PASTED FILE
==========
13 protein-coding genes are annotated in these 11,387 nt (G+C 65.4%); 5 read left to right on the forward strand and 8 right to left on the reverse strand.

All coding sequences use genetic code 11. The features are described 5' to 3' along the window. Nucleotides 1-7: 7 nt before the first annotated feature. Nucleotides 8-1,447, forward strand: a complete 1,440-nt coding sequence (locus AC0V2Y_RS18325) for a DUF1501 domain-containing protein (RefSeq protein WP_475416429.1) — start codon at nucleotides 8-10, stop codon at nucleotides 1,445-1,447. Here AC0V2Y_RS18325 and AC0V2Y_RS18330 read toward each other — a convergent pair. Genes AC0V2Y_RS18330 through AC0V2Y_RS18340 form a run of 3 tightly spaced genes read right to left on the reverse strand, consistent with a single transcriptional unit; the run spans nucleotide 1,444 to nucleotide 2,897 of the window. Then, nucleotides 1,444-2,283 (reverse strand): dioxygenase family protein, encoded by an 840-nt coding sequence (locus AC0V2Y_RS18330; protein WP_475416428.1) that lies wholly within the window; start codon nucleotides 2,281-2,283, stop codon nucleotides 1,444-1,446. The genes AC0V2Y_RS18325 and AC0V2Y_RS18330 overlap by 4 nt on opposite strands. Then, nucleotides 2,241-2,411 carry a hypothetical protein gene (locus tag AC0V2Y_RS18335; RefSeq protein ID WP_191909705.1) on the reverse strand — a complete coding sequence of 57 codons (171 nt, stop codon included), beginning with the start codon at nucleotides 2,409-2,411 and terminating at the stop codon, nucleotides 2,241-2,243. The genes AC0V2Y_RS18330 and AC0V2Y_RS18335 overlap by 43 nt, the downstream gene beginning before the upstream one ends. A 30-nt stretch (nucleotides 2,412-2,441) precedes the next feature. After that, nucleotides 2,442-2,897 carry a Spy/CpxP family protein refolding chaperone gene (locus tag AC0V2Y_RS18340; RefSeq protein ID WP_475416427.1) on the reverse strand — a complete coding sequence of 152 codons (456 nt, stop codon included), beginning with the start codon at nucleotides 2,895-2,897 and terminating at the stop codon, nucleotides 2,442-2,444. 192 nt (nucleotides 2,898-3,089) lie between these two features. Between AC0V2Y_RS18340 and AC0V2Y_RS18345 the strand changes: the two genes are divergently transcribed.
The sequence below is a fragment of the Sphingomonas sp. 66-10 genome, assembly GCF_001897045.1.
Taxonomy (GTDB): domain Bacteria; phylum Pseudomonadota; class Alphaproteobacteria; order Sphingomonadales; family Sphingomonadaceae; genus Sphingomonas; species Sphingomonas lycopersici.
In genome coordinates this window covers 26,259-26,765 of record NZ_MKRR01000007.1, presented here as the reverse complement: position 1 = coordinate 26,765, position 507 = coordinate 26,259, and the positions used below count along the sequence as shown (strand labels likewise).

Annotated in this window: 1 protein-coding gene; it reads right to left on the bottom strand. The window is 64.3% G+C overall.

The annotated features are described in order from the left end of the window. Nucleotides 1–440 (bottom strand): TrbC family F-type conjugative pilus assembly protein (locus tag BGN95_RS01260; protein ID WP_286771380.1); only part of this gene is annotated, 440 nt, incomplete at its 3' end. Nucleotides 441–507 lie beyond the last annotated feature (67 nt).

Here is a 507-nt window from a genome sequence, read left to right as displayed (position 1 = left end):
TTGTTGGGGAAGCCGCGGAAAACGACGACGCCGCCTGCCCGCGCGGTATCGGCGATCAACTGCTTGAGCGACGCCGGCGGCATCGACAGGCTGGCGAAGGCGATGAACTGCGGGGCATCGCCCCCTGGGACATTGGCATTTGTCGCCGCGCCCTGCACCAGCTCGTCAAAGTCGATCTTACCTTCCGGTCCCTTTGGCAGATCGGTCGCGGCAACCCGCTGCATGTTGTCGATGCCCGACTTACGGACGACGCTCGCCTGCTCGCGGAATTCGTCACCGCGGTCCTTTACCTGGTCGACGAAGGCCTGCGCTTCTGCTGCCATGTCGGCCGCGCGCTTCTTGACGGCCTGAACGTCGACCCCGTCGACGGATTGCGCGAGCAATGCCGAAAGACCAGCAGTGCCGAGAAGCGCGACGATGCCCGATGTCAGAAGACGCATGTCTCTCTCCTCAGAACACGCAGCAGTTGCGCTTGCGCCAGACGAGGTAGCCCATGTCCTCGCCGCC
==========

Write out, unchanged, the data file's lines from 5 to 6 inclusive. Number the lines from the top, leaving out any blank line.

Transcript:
In genome coordinates this window covers 26,259-26,765 of record NZ_MKRR01000007.1, presented here as the reverse complement: position 1 = coordinate 26,765, position 507 = coordinate 26,259, and the positions used below count along the sequence as shown (strand labels likewise).

Annotated in this window: 1 protein-coding gene; it reads right to left on the bottom strand. The window is 64.3% G+C overall.